The Life-Sized City Blog: Oslo Gets its Gameface On

Oslo, that little brother of Nordic capitals, recently had elections that saw a shift from right to left. The new city council announced today their plan for the city in a number of areas. The most relevant for this article is the transport visions. And they are impressive. We know all too well that talk is cheap and political talk is often completely lacking in value, but the list for transforming Oslo is worth translating for a wider audience. Many cities have “plans” and it’s important to compare what is happening around the world.

While Oslo is lightyears behind Copenhagen, the city can be compared with Helsinki for it's level of bicycle urbanism and both of those capitals are certainly ahead of Stockholm. One of the key factors for Oslo's potential for growth is the simple fact that they have an office - actually two of them - dedicated to bicycle urbanism. Sykkelprojektet (The Bicycle Project) has eight employees and Sykkeplanseksjonen (Bicycle Plan Section) has about the same. Stockholm, for example, doesn't even have a dedicated bicycle office.

Infrastructure for bicycles in Oslo is few and far between. Most of it is just paint, which does nothing for anyone. Some of it is better. One of the primary challenges is that the Norwegian Road Directorate has calendars on their wall reading 1958. They are, indeed, one of the most backward road directorates in the world regarding lack of inclusion of facilities for bicycles in their standards. Giving the VicRoads ini the State of Victoria, in Australia, a run for their money. So it ain't easy in Oslo or other Norwegian cities.

In 2012, the Ministry of Transport, hired Norconsult and Copenhagenize Design Co. to do a feasbility study about how to increase cycling levels in Norwegian cities. They were tired of the same, tired answers they had been getting from the Road Directorate and wanted a modern reply. A bold move. A good sign.

The key to growing urban cycling in Norway is allowing for Best Practice infrastructure to be built and updating the standards. THAT is the singlemost biggest hurdle facing the bicycle nation. At the moment, Oslo hangs about in the mid-50s on The Copenhagenize Index - out of 120 cities around the world. Now we turn our focus to Oslo and the promises laid out today by the new city council. We have placed them in the order that we think are most important/visionary. - Parking spots that are in conflict with bicycle infrastructure will be removed.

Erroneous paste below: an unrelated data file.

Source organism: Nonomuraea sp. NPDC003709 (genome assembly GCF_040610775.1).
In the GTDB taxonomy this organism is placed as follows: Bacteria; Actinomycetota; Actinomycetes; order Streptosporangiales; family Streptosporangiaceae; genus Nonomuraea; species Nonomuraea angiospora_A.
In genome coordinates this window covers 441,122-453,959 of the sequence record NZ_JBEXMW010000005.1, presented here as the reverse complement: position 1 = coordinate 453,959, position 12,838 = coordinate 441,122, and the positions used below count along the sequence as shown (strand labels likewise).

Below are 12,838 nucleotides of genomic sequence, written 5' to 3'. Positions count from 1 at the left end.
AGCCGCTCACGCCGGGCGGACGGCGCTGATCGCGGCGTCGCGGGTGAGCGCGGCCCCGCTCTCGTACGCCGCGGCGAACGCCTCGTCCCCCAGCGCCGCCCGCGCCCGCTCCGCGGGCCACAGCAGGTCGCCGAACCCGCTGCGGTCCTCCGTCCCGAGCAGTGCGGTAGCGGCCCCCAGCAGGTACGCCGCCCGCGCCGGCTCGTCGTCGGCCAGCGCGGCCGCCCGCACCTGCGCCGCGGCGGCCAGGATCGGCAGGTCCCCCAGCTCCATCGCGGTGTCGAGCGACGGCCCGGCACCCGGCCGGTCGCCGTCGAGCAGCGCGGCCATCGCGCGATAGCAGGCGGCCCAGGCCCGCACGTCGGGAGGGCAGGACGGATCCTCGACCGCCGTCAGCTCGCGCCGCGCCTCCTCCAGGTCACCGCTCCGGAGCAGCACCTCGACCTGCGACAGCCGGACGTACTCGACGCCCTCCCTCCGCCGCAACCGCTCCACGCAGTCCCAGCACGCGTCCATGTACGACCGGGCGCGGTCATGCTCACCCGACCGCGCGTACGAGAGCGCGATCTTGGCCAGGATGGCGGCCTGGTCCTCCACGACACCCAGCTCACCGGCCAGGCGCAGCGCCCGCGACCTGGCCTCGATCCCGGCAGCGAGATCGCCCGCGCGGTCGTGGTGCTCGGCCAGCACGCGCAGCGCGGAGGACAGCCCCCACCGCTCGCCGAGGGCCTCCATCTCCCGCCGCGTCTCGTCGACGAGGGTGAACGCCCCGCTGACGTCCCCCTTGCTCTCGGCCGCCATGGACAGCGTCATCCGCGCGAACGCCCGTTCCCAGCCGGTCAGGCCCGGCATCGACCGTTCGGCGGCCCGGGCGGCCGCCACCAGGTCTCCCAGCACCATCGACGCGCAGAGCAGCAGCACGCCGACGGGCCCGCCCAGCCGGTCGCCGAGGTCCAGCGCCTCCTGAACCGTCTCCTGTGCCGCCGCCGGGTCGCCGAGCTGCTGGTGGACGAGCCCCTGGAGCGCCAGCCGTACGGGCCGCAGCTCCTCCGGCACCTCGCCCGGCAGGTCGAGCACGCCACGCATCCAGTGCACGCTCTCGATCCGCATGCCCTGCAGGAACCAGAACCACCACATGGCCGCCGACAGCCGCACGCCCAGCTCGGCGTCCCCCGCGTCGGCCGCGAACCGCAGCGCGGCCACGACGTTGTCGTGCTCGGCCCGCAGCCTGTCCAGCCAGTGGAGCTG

--- (Brilliant. Getting this onto the books is the best way to expedite the development of infrastructure and urban cycling)
- Minimum 60 km of bicycle infrastructure i this period.

--- Modest goal. Could be better, but given the current level, it's a good number to start with. Although Buenos Aires put in 140 km in just two years so it seems low considering what is happening elsewhere) - Oslo must halve emissions by 2020.

--- (That is only five years away. Bold.)

- Oslo will be car-free within the Ring 1 road during that period.

--- (Lots of cities talk about this. Let's see one do it)

- Removal of all free car parking spots in Oslo city centre. (Sounds like they will become paid parking, not removed)

--- (Sounds like they will become paid, not removed, but still a bold move)

- 95% of all emissions will be gone by 2030.

--- (Did they say NINETY-FIVE PERCENT? We'll believe it when we see it, but it's a great vision)

- New Metro tunnel

--- (A good investment to add to the existing network and provide alternatives)

- Car traffic will be reduced by 20% in this period.

--- (Seems like a low number, based on the points above)

- No extension of the E18 motorway to the west.

--- (Of course not. It was the stupidest idea in Norway)

- Rush hour fee for motorists, in collaboration with Akershus.

--- (Extra fee on the existing congestion charge. Not bad at all)

- Oslo City will remove all its investments in companies that produced fossil fuel energy.

--- (Great symbolism)

- Subsidies for e-bike sales.

--- (Doing all of the above and then slapping more fast-moving vehicles on the streets is not exactly the right way to go about it. If they are forced to use the road and not the bicycle infrastructure, fine. 

All good. All interesting. Let's just see what Oslo does with it.

Here you can read about the local reactions to the plans.

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